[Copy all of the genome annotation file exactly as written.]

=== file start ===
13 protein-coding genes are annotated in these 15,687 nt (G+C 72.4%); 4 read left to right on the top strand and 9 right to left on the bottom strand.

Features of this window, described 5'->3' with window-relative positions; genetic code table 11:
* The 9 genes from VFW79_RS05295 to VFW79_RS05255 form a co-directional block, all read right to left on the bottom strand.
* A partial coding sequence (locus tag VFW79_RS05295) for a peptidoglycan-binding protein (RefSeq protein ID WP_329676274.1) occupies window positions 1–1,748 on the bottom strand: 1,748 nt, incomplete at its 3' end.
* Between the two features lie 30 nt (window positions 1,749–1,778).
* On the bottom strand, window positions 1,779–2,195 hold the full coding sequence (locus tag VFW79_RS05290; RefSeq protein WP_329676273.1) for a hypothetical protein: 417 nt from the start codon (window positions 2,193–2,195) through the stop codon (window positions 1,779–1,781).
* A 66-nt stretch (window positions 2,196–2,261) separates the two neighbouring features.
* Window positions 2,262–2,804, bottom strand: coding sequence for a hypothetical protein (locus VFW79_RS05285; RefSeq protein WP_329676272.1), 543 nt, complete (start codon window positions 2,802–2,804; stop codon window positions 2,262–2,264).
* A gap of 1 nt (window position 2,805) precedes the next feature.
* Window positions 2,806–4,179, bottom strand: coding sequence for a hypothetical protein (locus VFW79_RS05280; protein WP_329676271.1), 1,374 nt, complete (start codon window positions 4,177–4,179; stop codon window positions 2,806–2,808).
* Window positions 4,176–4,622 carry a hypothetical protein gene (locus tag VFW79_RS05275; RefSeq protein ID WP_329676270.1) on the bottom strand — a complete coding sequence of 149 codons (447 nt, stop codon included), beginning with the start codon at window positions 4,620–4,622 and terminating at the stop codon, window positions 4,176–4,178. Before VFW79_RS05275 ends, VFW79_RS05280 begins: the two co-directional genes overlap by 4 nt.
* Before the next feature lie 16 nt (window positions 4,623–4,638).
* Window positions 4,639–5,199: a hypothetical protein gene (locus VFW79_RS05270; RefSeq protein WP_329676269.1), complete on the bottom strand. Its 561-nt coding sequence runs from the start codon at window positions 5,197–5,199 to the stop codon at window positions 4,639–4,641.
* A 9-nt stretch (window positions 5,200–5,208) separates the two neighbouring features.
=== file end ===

13 protein-coding genes are annotated in these 15,687 nt (G+C 72.4%); 4 read left to right on the top strand and 9 right to left on the bottom strand.

Features of this window, described 5'->3' with window-relative positions; genetic code table 11:
* The 9 genes from VFW79_RS05295 to VFW79_RS05255 form a co-directional block, all read right to left on the bottom strand.
* A partial coding sequence (locus tag VFW79_RS05295) for a peptidoglycan-binding protein (RefSeq protein ID WP_329676274.1) occupies window positions 1–1,748 on the bottom strand: 1,748 nt, incomplete at its 3' end.
* Between the two features lie 30 nt (window positions 1,749–1,778).
* On the bottom strand, window positions 1,779–2,195 hold the full coding sequence (locus tag VFW79_RS05290; RefSeq protein WP_329676273.1) for a hypothetical protein: 417 nt from the start codon (window positions 2,193–2,195) through the stop codon (window positions 1,779–1,781).
* A 66-nt stretch (window positions 2,196–2,261) separates the two neighbouring features.
* Window positions 2,262–2,804, bottom strand: coding sequence for a hypothetical protein (locus VFW79_RS05285; RefSeq protein WP_329676272.1), 543 nt, complete (start codon window positions 2,802–2,804; stop codon window positions 2,262–2,264).
* A gap of 1 nt (window position 2,805) precedes the next feature.
* Window positions 2,806–4,179, bottom strand: coding sequence for a hypothetical protein (locus VFW79_RS05280; protein WP_329676271.1), 1,374 nt, complete (start codon window positions 4,177–4,179; stop codon window positions 2,806–2,808).
* Window positions 4,176–4,622 carry a hypothetical protein gene (locus tag VFW79_RS05275; RefSeq protein ID WP_329676270.1) on the bottom strand — a complete coding sequence of 149 codons (447 nt, stop codon included), beginning with the start codon at window positions 4,620–4,622 and terminating at the stop codon, window positions 4,176–4,178. Before VFW79_RS05275 ends, VFW79_RS05280 begins: the two co-directional genes overlap by 4 nt.
* Before the next feature lie 16 nt (window positions 4,623–4,638).
* Window positions 4,639–5,199: a hypothetical protein gene (locus VFW79_RS05270; RefSeq protein WP_329676269.1), complete on the bottom strand. Its 561-nt coding sequence runs from the start codon at window positions 5,197–5,199 to the stop codon at window positions 4,639–4,641.
* A 9-nt stretch (window positions 5,200–5,208) separates the two neighbouring features.